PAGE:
### Abstract

In the Bayesian approach to statistical inference, possibly subjective knowledge on model parameters can be expressed by so-called prior distributions. A prior distribution is updated, via Bayes’ Rule, to the so-called posterior distribution, which combines prior information and information from data into a ‘complete picture’, thus expressing our state of knowledge about model parameters after having seen the data.

A problem that then can arise is called prior-data conflict: from the viewpoint of the prior, the observations seem very surprising, i.e., the information from data is in conflict with the prior assumptions. Unfortunately, models based on conjugate priors (which allow for straight-forward calculation of the posterior) are insensitive to prior-data conflict, in the sense that the spread of the posterior distribution does not increase in case of such a conflict. The posterior then conveys a false sense of certainty, by communicating that we can quantify uncertainty on model parameters quite precisely when in fact we cannot.

It is however possible to preserve tractability and have a meaningful reaction to prior-data conflict by using sets of conjugate priors for modelling prior information. This approach, which can be seen as imprecise probability method or robust Bayesian procedure, avoids the spurious over-precision of standard Bayesian methods and allows to adequately express vague or partial prior knowledge. With the precision of prior probability statements intuitively modelled through the magnitude of the set of priors, the posterior set appropriately reflects the prior precision, the amount of data, and prior-data conflict.

A problem that then can arise is called prior-data conflict: from the viewpoint of the prior, the observations seem very surprising, i.e., the information from data is in conflict with the prior assumptions. Unfortunately, models based on conjugate priors (which allow for straight-forward calculation of the posterior) are insensitive to prior-data conflict, in the sense that the spread of the posterior distribution does not increase in case of such a conflict. The posterior then conveys a false sense of certainty, by communicating that we can quantify uncertainty on model parameters quite precisely when in fact we cannot.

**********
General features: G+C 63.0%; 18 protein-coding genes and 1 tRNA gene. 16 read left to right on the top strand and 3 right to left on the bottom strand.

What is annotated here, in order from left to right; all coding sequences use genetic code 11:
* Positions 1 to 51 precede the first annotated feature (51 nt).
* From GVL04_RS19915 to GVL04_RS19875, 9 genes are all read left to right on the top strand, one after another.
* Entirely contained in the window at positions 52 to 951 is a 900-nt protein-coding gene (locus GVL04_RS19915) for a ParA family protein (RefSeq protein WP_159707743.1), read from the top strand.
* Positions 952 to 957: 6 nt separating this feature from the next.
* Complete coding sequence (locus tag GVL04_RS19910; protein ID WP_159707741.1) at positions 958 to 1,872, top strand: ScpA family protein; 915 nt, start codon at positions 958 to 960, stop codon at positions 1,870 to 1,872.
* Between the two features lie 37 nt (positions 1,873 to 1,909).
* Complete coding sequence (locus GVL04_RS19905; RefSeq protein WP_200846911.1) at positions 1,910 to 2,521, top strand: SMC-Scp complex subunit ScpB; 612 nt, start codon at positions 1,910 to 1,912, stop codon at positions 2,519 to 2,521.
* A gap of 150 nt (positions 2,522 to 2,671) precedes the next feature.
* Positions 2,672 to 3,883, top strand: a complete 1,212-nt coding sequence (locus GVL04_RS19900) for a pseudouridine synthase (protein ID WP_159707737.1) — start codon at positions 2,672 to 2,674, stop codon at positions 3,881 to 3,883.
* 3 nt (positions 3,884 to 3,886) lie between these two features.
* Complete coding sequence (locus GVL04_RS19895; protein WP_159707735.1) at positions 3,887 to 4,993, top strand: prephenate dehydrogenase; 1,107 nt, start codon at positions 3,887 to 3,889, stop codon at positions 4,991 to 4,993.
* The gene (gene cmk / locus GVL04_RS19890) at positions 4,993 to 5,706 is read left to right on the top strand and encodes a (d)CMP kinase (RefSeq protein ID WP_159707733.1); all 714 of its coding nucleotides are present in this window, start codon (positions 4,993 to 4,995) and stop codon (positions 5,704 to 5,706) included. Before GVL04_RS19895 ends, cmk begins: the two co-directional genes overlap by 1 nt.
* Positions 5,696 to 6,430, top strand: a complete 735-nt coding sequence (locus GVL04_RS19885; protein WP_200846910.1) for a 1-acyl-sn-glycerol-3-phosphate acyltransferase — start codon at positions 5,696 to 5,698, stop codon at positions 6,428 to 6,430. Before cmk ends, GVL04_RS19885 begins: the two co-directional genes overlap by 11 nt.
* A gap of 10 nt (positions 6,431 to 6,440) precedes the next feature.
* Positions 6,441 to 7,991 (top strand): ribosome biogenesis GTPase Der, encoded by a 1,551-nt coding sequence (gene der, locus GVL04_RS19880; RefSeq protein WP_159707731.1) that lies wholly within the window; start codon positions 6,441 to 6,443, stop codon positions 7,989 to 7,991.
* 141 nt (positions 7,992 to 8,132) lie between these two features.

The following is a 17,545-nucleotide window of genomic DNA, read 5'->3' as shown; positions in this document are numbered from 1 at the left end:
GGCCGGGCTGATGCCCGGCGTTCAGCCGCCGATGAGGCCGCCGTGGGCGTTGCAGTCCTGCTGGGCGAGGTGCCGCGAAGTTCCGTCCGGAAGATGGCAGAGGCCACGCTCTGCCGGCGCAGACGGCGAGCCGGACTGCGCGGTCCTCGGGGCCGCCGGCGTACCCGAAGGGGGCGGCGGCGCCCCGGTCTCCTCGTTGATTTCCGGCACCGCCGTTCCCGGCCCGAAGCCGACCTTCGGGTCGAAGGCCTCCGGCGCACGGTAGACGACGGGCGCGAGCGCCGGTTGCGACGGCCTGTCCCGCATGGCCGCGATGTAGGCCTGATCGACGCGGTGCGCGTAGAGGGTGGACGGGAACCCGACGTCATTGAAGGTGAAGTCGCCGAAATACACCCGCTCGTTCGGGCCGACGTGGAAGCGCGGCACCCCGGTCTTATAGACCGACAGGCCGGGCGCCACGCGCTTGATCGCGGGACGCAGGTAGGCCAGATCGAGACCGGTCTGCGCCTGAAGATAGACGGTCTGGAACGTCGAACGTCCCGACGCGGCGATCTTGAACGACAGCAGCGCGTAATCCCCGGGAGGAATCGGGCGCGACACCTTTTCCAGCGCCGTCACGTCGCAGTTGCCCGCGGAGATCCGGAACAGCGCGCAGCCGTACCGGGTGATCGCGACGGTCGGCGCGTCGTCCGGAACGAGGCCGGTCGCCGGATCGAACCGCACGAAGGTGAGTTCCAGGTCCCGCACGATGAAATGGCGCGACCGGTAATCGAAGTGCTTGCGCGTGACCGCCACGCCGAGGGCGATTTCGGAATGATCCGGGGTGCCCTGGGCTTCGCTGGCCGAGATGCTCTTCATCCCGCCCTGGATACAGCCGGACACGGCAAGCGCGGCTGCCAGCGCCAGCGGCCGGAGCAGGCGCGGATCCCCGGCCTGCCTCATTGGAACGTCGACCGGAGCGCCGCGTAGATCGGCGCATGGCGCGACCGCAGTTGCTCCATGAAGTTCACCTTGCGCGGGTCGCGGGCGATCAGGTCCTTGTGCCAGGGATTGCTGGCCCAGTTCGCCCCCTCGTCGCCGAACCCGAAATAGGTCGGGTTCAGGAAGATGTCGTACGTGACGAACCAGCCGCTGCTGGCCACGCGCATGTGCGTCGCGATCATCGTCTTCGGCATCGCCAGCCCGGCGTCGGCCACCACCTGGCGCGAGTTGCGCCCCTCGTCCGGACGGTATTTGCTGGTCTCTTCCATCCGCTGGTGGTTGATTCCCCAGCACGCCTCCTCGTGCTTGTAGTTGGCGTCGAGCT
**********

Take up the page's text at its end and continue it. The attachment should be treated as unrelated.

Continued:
It is however possible to preserve tractability and have a meaningful reaction to prior-data conflict by using sets of conjugate priors for modelling prior information. This approach, which can be seen as imprecise probability method or robust Bayesian procedure, avoids the spurious over-precision of standard Bayesian methods and allows to adequately express vague or partial prior knowledge. With the precision of prior probability statements intuitively modelled through the magnitude of the set of priors, the posterior set appropriately reflects the prior precision, the amount of data, and prior-data conflict.

Original language | English |
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Media of output | |

Publisher | Lund University |

Number of pages | 14 |

Place of Publication | Lund |

Publication status | Published - 15 Dec 2015 |

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### Cite this

Walter, G. (2015, Dec 15). Generalized Bayesian inference with sets of conjugate priors for dealing with prior-data conflict: course at Lund University.

*Lund: Lund University*.